SELF-DRIVEN SUCCESS

Nigeria 2018 | GREEN ECONOMY | INTERVIEW

TBY talks to Mohamad Darwish, Co-Founder & IHS Nigeria CEO, on switching to innovative green hybrid energy solutions, protecting consumers without deterring investors, and getting the private sector to help tackle the biggest challenges.

Mohamad Darwish
BIOGRAPHY
Mohamad Darwish has over 15 years of experience working in the telecommunications sector. He is the co-founder of IHS Towers, has worked in various finance and technical functions, and served as the IHS Nigeria Business Development Director and Deputy CEO before becoming the interim CEO of IHS Nigeria. He oversees the development of the IHS Nigeria strategic plan, the roll out of new sales strategies, and manages various key relationships with clients, regulators, ministries, and NGOs. He has a master’s of engineering in applied operation research from Cornell University, an MBA from Rollins College, and a bachelor’s of electrical engineering from the American University of Beirut.

Can you tell us about your new focus on renewable energy?

We started focusing on green energy a few years ago for two reasons. Firstly, it makes financial sense, and secondly it is environmentally friendly. Our business model is also inherently eco-conscious because instead of building two or three towers in the same area, we build one; therefore, less land is occupied and fewer power systems are deployed. To date, we have invested almost half a billion dollars in these initiatives. We have 15,000 tower sites in Nigeria, but since unfortunately every site has to have a power system attached to it, we are working to shift from the old conventional generator power systems to innovative green hybrid energy solutions that include solar panels. We also piloted a few wind turbines, but are focusing on solar technology for now.

How can the government support renewable energy initiatives?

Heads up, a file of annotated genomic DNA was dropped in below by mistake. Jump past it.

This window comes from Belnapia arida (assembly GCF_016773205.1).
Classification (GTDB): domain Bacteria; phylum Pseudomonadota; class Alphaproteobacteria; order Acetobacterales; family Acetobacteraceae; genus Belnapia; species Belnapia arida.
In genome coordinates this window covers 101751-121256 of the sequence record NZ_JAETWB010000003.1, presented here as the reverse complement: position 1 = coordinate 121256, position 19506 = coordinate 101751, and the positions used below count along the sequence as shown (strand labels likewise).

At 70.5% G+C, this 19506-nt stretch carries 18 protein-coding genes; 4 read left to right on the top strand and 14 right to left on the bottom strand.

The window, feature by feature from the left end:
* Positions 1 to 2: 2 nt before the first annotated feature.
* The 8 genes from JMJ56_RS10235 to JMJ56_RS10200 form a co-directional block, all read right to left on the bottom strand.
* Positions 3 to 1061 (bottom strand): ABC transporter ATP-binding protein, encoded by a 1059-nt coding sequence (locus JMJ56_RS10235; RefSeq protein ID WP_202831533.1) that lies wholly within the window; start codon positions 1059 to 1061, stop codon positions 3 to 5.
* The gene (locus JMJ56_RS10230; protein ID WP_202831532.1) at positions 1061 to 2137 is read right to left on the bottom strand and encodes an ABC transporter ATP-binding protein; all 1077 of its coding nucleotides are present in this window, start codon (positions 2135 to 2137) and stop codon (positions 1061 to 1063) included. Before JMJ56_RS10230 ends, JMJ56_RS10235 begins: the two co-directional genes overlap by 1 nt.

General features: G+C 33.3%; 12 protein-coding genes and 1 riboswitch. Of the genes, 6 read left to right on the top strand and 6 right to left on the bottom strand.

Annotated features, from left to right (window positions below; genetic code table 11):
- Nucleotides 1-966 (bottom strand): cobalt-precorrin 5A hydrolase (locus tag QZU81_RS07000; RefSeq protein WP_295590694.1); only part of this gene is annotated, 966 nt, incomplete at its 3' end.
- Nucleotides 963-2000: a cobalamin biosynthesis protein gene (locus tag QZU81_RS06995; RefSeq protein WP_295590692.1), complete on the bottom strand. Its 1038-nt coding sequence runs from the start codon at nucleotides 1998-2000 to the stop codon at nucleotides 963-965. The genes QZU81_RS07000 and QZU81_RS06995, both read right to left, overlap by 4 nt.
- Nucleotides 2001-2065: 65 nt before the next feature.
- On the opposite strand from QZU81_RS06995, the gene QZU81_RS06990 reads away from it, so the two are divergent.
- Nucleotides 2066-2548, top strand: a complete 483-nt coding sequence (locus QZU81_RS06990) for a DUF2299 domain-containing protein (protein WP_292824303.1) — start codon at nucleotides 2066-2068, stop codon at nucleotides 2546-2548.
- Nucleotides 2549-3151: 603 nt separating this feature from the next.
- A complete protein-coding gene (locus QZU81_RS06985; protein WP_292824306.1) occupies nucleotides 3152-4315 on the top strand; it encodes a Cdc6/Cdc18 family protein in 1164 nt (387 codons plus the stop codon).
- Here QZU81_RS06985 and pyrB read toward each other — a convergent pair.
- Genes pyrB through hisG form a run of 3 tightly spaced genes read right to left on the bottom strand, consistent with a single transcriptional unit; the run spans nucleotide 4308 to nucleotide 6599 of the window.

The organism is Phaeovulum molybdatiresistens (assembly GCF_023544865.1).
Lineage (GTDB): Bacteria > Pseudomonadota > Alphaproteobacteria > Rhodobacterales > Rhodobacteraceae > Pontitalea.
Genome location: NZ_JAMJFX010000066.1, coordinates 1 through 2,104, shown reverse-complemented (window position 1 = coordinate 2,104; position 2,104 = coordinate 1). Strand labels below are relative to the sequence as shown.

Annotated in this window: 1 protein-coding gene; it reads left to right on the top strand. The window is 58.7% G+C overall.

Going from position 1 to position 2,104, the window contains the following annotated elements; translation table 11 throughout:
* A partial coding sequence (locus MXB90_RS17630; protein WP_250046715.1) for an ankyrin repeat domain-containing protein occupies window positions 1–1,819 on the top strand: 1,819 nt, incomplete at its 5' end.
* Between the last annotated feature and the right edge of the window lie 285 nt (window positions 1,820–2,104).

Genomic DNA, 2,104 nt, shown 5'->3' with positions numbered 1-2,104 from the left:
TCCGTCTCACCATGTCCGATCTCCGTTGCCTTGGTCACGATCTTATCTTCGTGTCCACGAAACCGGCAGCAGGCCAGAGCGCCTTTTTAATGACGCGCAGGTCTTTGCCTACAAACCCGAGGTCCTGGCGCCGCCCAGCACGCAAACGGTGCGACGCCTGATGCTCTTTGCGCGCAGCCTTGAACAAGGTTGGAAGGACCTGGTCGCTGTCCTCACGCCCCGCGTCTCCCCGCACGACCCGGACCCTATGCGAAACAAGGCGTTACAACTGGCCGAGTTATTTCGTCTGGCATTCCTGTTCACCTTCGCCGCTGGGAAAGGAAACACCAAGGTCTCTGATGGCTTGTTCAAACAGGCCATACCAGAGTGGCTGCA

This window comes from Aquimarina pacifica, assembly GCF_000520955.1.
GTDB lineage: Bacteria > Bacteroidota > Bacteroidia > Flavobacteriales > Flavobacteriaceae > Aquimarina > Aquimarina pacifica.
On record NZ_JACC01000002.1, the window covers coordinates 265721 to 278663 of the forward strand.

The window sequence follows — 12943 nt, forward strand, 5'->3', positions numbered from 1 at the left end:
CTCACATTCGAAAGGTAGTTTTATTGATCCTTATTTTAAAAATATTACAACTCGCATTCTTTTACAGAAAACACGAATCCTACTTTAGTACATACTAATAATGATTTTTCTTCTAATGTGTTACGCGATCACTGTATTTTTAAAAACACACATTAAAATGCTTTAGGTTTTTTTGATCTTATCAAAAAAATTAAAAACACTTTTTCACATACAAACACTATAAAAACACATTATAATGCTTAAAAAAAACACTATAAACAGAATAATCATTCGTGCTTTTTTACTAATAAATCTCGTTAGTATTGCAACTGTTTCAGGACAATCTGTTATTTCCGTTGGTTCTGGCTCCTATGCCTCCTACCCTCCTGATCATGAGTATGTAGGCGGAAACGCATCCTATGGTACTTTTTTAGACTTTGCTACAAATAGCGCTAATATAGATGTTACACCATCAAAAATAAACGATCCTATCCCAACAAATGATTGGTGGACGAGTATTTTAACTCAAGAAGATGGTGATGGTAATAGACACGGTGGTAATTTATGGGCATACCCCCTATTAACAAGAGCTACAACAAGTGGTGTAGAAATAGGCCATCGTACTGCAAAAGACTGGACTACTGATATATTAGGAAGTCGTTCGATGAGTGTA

In 2016, we commissioned a research report with The Economist Intelligence Unit (EIU) on green energy in Africa. The report concluded that governments need to promote green energy as the primary energy source in Africa and help subsidize the sector in order to reach these goals. We must also all work to protect consumers while simultaneously attracting investors by enforcing low tariffs. Governments throughout the continent need to work to improve regulation as well as the general ease of doing business. In terms of what the administration is already doing, the Nigerian government has clear plans for the energy sector, which was evidenced by the recent new ministry appointment. However, , the economy has gone in a different direction over the past few years due to a combination of factors, but we hope the recession will come to an end soon. One of the surprising findings of the EIU report was that South Africa was able to produce energy using green resources at a cheaper rate than with oil. Hence, eventually, green energy could become cheaper, though we must all work to invest in additional R&D to find the most efficient technological solution. Many multinational investors have shown a willingness to build solar farms in the country, but the two main challenges for prospective investors are currency fluctuations and the current state of the economy.

It is estimated that in order to meet its renewable energy needs Africa requires USD90 billion in investment each year. How is it going to attract this, and what is the potential for PPPs?

The potential for PPPs is there, and privatizing the power sector in Nigeria could be the first step. This would involve opening the door for international investors to come and invest here without too many restrictions. Where it becomes tricky is that high levels of investment will eventually force investors into liberalizing pricing; however, Nigeria must work to protect its consumers. This is where the government could come up with a subsidized system to help consumers without deterring investors. The Central Bank has started a few new initiatives to improve the investment climate, including the introduction of a window through which investors can bring in their funds and sell at any rate as long as they find a buyer within the country.

What is IHS Towers' impact on pushing the renewable energy sector in Nigeria?

By making large investments in green energy, we opened the door for many companies to start thinking outside the box. The fact that we have invested almost half a billion dollars into new green energy power systems, and will continue to do so whilst looking for new solutions, should encourage others to take similar steps. We do not always have to wait for the government to intervene. Ideally, we would love continued government support, but until we get there we have to find solutions for the challenges associated with the services we provide.